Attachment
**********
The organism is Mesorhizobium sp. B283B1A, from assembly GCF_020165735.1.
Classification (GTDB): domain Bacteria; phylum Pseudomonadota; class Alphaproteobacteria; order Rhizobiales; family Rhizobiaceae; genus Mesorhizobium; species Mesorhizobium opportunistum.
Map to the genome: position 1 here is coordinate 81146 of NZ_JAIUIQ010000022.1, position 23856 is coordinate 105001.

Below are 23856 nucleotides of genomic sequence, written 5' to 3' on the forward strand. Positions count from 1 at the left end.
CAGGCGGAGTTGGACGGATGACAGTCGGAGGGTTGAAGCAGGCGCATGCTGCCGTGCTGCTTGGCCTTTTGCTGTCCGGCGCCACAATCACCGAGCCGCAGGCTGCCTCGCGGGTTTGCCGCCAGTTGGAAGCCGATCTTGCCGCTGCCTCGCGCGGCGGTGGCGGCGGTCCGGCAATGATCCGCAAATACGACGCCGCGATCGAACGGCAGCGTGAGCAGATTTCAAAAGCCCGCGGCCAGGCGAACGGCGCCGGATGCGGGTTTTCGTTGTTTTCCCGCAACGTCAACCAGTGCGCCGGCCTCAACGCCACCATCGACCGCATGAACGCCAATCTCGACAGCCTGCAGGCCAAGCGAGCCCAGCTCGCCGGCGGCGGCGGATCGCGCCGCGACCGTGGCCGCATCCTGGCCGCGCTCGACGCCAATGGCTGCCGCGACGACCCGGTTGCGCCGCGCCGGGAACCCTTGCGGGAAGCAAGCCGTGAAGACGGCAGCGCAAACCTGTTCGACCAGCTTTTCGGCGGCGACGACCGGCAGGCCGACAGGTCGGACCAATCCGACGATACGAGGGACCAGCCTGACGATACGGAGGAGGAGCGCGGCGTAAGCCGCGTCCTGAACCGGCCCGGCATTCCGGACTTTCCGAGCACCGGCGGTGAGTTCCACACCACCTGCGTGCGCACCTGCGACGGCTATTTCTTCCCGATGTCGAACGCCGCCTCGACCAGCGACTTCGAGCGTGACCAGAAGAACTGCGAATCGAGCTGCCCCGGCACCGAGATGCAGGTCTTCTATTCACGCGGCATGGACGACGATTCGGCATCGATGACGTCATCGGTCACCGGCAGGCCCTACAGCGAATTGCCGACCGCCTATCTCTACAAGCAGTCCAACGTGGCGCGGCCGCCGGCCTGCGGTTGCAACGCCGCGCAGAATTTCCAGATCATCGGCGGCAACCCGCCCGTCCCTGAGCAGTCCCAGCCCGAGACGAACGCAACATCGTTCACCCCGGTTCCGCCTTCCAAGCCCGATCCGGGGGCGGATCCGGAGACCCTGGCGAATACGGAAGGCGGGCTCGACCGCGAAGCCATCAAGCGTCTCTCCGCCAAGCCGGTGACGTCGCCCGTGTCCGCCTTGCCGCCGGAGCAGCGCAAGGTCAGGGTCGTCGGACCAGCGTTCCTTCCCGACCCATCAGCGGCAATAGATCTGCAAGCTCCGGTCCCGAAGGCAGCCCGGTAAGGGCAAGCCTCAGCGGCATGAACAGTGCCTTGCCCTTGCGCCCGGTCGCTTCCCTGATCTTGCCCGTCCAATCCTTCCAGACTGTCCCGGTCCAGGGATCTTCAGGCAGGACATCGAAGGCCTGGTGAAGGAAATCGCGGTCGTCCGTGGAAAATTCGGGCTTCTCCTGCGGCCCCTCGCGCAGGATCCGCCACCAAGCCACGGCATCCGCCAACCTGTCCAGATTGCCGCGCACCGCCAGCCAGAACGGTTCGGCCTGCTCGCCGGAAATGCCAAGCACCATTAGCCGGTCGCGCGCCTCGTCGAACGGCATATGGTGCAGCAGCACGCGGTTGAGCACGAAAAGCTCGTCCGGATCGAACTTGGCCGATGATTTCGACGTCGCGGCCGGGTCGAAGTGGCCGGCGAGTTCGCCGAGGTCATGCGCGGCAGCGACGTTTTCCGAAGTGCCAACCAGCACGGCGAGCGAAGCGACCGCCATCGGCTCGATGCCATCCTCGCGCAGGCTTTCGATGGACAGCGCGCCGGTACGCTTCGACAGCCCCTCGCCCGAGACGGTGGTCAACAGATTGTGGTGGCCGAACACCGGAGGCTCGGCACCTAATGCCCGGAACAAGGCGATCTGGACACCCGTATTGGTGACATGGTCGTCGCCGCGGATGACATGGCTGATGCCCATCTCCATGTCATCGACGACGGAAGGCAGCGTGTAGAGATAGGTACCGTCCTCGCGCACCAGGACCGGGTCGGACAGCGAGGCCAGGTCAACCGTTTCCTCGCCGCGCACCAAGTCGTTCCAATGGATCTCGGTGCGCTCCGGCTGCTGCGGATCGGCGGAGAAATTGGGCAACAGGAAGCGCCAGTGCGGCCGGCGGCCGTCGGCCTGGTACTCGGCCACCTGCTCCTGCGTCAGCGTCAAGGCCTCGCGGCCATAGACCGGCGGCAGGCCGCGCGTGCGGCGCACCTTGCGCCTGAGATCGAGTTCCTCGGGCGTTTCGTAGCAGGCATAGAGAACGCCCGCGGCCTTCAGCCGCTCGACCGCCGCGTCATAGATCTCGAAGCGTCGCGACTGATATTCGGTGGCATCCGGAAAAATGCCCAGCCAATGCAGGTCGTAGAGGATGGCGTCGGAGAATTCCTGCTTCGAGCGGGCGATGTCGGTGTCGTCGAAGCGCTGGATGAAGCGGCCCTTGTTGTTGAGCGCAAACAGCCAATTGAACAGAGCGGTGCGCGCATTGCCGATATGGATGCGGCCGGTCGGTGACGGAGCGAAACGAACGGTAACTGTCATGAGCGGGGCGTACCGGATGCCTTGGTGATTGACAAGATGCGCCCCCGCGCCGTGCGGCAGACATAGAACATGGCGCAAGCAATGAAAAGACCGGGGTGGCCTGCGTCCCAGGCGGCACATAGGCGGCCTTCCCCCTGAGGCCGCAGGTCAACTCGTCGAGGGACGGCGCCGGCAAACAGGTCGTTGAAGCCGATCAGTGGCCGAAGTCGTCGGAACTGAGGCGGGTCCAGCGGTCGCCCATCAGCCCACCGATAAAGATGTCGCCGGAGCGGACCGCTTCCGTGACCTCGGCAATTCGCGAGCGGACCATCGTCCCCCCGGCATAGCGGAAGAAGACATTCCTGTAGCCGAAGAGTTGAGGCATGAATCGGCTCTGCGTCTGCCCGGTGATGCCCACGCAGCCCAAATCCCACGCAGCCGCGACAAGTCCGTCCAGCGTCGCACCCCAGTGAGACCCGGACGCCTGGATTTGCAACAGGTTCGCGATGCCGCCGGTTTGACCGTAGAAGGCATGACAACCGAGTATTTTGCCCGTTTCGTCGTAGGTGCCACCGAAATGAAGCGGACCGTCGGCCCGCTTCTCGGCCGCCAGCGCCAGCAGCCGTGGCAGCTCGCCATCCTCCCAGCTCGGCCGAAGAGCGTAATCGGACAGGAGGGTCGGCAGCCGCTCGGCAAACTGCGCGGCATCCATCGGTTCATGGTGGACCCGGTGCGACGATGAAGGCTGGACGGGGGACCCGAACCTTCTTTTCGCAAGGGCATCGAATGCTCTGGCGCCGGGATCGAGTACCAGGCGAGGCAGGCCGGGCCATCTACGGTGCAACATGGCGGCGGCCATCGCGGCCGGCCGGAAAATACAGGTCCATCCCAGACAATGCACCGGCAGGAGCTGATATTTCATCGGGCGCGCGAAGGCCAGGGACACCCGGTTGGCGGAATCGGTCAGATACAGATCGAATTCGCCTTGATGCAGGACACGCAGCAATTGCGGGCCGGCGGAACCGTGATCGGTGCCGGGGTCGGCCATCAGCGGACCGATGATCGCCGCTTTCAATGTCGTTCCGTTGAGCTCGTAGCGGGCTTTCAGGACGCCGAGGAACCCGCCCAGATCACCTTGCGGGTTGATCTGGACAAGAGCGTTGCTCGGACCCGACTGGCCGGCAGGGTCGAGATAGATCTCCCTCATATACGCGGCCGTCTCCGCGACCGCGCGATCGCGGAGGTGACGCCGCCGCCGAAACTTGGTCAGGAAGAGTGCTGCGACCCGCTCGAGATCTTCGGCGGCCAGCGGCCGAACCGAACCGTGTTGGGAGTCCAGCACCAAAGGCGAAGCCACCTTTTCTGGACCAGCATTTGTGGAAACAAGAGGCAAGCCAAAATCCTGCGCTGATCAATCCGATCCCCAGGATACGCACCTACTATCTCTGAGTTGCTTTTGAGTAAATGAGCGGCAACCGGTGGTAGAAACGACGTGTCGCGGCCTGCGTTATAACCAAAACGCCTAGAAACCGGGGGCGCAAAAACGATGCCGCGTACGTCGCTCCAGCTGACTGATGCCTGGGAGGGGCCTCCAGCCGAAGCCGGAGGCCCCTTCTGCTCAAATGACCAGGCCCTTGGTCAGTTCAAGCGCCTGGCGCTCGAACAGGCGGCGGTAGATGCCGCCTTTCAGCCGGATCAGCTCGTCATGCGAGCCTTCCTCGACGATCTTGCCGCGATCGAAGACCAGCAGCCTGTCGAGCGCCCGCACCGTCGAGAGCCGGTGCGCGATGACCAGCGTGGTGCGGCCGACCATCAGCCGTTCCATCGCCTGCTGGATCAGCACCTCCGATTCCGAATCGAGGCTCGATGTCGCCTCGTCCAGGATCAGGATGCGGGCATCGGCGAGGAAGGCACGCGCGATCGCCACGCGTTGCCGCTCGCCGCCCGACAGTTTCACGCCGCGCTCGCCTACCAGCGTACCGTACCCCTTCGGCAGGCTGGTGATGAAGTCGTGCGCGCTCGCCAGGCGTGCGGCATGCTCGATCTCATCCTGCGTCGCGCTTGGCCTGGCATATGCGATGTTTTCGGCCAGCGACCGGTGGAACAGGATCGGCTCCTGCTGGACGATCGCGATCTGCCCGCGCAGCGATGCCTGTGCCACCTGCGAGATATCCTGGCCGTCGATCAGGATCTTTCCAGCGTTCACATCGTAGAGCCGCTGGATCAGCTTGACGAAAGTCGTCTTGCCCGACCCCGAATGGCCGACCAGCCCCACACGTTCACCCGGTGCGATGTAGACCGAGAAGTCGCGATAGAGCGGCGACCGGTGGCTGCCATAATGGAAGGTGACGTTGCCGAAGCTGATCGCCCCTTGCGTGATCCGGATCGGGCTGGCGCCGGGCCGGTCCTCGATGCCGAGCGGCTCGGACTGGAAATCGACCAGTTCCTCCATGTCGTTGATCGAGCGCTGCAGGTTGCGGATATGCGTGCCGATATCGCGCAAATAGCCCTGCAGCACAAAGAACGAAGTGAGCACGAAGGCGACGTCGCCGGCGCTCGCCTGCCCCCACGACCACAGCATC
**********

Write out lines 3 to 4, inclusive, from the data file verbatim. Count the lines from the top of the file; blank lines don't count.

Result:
Map to the genome: position 1 here is coordinate 81146 of NZ_JAIUIQ010000022.1, position 23856 is coordinate 105001.

Below are 23856 nucleotides of genomic sequence, written 5' to 3' on the forward strand. Positions count from 1 at the left end.